I work as the back-end developer, front-end developer, systems admin, help desk and all-around 'guy who knows computers' at a small marketing company of about 15 people.

I was wondering if others could share their experiences flying solo at companies that aren't necessarily inclined toward the technology industry.

I originally took the job in order to transition from front-end developer/designer to full-time coder. It's been a good experience to a point. I definitely get to occupy the role of 'rock star' programmer - because frankly, no one really understands my job.

Lately, it feels like a very solitary position. I rarely get to bounce ideas off of people, and everyone looks to me like I have magic powers that will make all the computers work and land us first on Google searches. I've also felt a strong disconnect versus between what we say we want (projects with large, months-long development schedules) versus what we actually do (copy-edit our sites over and over).

So who else finds themselves being the 'tech guy' in a company that thinks technology is all a bit magical, and what is your take on your situation?

  • I lived that scenario most of my professional life... but never with 15 people who knew nothing about computers alongside.
    – cregox
    Oct 1, 2010 at 19:06
  • Most of us call that a dream job... just saying.
    – jmq
    Feb 16, 2011 at 5:51
  • 1
    get a rubber duck? c2.com/cgi/wiki?RubberDucking Sep 30, 2011 at 2:23
  • @jmq if your comment is meant seriously, I have to totally disagree!
    – Artery
    Jun 23, 2017 at 16:45

8 Answers 8


Take advantage of the situation you have - to a certain extent, I think you have a little bit of "grassisgreeneritis". Sorry, I'm not trying to be funny. What I am saying is every position at every company has short-comings. Yours are starting to get to you more because they are very familiar. But, at tech companies, schedules and time commitments become an issue. At larger non-tech companies, overcoming political stupidity and procedure can be big issues.

So take advantage of what you have now; learn what you can. Once you believe you can't really learn more, it is probably time to move on. There is no harm in that; it sounds like you are one of those people that have to grow to be happy with a job. Your current company should understand that when you reach that point and honestly, if they don't, leaving is definitely the right thing to do.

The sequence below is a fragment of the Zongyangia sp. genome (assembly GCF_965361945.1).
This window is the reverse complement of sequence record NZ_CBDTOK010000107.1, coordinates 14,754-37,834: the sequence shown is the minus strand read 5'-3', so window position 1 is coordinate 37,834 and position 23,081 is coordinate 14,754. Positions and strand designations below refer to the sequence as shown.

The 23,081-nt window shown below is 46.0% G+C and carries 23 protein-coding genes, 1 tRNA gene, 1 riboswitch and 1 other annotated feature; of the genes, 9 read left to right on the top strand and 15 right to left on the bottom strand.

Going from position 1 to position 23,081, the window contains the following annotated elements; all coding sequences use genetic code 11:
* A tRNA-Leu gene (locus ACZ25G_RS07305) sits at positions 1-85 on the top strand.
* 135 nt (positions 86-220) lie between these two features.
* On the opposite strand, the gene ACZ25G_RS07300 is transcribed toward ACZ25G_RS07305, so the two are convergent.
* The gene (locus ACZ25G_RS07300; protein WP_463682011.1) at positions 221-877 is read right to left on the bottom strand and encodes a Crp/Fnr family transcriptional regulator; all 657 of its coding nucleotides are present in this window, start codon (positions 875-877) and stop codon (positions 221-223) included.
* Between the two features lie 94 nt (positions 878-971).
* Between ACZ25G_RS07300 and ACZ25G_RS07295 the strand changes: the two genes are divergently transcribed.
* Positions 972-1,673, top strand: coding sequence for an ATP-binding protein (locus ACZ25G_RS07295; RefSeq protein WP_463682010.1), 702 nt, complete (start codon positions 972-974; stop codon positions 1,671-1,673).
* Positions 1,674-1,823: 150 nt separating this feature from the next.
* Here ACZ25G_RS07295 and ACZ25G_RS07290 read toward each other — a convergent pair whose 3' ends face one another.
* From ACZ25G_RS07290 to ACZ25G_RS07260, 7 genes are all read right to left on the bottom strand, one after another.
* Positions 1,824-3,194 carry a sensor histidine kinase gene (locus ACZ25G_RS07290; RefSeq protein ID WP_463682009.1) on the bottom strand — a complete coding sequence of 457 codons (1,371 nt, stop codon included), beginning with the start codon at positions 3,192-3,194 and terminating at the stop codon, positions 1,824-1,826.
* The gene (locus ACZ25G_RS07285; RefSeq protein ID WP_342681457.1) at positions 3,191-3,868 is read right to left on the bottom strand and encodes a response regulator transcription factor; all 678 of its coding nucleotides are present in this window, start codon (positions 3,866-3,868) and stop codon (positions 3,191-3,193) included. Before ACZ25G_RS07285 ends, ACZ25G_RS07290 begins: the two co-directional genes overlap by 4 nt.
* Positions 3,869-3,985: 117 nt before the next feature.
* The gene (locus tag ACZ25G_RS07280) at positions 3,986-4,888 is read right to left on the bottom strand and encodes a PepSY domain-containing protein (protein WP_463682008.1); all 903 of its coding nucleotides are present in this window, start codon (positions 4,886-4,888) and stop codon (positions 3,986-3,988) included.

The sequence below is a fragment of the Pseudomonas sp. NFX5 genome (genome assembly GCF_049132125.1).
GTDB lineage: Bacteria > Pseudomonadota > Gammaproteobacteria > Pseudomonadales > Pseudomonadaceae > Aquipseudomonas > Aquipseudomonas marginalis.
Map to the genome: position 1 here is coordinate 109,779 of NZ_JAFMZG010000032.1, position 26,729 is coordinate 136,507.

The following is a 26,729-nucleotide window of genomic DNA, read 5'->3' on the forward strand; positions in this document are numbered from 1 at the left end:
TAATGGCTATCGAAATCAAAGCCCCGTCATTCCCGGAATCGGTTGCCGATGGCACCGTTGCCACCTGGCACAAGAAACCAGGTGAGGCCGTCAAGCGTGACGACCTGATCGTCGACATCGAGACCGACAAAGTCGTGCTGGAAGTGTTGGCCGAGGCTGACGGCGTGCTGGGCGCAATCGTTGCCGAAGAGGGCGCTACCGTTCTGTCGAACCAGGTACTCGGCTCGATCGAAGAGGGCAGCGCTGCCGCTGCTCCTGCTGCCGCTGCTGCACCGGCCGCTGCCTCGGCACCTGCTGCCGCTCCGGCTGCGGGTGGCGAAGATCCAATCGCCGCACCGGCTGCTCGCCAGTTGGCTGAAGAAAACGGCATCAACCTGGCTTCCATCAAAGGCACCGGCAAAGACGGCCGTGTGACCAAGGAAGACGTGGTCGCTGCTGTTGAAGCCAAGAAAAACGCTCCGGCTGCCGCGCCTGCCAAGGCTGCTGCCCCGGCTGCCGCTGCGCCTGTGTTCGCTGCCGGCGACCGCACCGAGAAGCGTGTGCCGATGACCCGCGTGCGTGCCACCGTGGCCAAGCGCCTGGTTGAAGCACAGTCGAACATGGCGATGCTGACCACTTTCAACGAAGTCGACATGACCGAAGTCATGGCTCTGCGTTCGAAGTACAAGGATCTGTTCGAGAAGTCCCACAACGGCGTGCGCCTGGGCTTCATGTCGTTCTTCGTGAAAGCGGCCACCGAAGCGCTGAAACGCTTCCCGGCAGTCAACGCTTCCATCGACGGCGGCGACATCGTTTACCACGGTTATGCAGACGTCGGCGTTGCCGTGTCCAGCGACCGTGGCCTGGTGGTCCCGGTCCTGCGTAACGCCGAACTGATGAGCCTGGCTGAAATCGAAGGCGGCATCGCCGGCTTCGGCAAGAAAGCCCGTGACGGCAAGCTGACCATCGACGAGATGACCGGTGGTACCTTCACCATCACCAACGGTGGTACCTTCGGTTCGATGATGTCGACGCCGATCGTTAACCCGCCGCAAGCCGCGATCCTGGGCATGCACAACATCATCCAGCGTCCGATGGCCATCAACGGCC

Having said all that, there is more you can do in your current position.

If you are feeling solitary, make some changes to eliminate that feeling.

  • Use on-line communities to bounce ideas off of people (StackOverflow is great for this).
  • Do some research with Google to find out what it would take to land your company first and then put a proposal together to get it to happen.
  • When going through projects, take the initiative and change how things happen. Don't go for the impractical, long projects. Instead, propose month long incremental improvements. Over a year, those add up and can really help you feel like you've accomplished something.

There is one distinct disadvantage to being the only developer - you have nobody to learn from.

In my opinion the best way to become a better programmer is to work with people who are better developers. If you're the solo developer you have to go out of your way to learn new technologies, concepts and language features.

I think it's important for any serious programmer to surround himself with other programmers who can challenge him at what he does. If you're working on your own you're missing out on a large chunk of what programming is all about.

You can probably earn a decent salary doing this and make yourself indispensable, but in the long term you're not going to grow as much as you can and I think the disadvantages outweigh the advantages in this case.

  • 1
    I think there's a sort of bias where we have trouble imagining how things could have possibly turned out if we did something different but I've been a solo developer and not-solo and in many ways being solo forced more growth, not less -- after all, there's no one to ask for help and there's no one to clean up your mess when you choose a bad design and have to untangle it. I used to be really self-conscious about not having a formal CS education and mostly working solo but then I traveled to some conferences and realized I was doing fine.
    – Casey
    Aug 12, 2015 at 1:07

There are advantages and disadvantages.